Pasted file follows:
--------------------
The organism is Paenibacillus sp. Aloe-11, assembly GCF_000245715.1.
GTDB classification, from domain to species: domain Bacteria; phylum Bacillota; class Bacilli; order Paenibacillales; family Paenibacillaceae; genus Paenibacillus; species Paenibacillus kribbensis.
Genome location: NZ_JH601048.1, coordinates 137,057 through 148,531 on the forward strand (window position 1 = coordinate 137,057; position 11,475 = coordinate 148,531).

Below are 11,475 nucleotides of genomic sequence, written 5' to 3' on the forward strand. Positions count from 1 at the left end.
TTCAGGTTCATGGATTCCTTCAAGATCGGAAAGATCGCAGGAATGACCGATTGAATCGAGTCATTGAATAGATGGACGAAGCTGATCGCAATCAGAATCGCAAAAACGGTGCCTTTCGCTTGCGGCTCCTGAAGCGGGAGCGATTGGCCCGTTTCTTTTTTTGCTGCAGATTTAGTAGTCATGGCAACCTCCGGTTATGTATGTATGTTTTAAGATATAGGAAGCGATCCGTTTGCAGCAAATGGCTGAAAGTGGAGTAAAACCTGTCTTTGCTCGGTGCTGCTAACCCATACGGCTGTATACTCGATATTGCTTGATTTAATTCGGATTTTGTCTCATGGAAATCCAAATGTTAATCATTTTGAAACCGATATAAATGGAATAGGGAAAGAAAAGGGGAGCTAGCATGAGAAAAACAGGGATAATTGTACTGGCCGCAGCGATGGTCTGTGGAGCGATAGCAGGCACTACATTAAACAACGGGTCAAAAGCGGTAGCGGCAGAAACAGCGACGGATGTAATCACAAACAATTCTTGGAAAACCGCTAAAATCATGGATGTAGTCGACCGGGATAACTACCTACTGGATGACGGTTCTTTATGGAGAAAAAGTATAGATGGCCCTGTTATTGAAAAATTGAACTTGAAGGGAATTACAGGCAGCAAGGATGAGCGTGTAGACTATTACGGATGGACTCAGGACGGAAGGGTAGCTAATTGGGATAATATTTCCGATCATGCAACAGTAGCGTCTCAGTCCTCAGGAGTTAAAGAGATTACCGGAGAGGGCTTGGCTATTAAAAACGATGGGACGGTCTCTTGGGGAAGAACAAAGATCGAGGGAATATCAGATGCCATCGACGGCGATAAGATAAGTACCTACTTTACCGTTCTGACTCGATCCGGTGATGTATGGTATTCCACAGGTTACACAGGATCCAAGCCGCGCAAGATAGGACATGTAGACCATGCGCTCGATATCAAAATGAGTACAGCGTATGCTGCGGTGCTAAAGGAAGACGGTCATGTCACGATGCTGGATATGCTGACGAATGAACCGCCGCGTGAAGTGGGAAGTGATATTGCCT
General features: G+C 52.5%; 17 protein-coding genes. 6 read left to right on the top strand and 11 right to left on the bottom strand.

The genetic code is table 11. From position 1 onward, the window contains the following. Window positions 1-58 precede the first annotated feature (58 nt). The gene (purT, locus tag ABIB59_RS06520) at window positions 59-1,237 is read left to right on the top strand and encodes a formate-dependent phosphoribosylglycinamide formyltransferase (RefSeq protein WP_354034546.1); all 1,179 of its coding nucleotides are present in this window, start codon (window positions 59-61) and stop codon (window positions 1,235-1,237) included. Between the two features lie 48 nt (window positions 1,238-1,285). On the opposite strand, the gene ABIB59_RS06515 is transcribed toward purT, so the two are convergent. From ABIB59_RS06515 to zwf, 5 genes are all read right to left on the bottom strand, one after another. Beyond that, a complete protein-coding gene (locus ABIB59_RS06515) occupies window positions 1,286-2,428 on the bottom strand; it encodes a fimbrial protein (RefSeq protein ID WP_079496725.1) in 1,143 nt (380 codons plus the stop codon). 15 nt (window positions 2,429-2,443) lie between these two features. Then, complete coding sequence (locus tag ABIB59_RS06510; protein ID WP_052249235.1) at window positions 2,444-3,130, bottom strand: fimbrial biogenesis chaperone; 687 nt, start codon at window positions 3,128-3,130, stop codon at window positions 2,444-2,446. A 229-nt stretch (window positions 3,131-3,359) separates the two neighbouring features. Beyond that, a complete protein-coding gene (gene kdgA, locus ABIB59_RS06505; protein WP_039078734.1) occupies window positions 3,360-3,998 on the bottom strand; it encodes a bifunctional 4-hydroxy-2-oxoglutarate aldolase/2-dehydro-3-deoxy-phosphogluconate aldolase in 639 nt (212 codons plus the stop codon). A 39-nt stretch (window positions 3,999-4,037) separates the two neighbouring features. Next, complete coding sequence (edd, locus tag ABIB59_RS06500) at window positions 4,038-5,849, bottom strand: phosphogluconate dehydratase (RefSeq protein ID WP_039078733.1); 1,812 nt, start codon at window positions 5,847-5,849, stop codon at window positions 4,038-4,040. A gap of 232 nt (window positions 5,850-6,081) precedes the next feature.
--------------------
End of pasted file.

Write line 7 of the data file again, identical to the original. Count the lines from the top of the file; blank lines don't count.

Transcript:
The genetic code is table 11. From position 1 onward, the window contains the following. Window positions 1-58 precede the first annotated feature (58 nt). The gene (purT, locus tag ABIB59_RS06520) at window positions 59-1,237 is read left to right on the top strand and encodes a formate-dependent phosphoribosylglycinamide formyltransferase (RefSeq protein WP_354034546.1); all 1,179 of its coding nucleotides are present in this window, start codon (window positions 59-61) and stop codon (window positions 1,235-1,237) included. Between the two features lie 48 nt (window positions 1,238-1,285). On the opposite strand, the gene ABIB59_RS06515 is transcribed toward purT, so the two are convergent. From ABIB59_RS06515 to zwf, 5 genes are all read right to left on the bottom strand, one after another. Beyond that, a complete protein-coding gene (locus ABIB59_RS06515) occupies window positions 1,286-2,428 on the bottom strand; it encodes a fimbrial protein (RefSeq protein ID WP_079496725.1) in 1,143 nt (380 codons plus the stop codon). 15 nt (window positions 2,429-2,443) lie between these two features. Then, complete coding sequence (locus tag ABIB59_RS06510; protein ID WP_052249235.1) at window positions 2,444-3,130, bottom strand: fimbrial biogenesis chaperone; 687 nt, start codon at window positions 3,128-3,130, stop codon at window positions 2,444-2,446. A 229-nt stretch (window positions 3,131-3,359) separates the two neighbouring features. Beyond that, a complete protein-coding gene (gene kdgA, locus ABIB59_RS06505; protein WP_039078734.1) occupies window positions 3,360-3,998 on the bottom strand; it encodes a bifunctional 4-hydroxy-2-oxoglutarate aldolase/2-dehydro-3-deoxy-phosphogluconate aldolase in 639 nt (212 codons plus the stop codon). A 39-nt stretch (window positions 3,999-4,037) separates the two neighbouring features. Next, complete coding sequence (edd, locus tag ABIB59_RS06500) at window positions 4,038-5,849, bottom strand: phosphogluconate dehydratase (RefSeq protein ID WP_039078733.1); 1,812 nt, start codon at window positions 5,847-5,849, stop codon at window positions 4,038-4,040. A gap of 232 nt (window positions 5,850-6,081) precedes the next feature.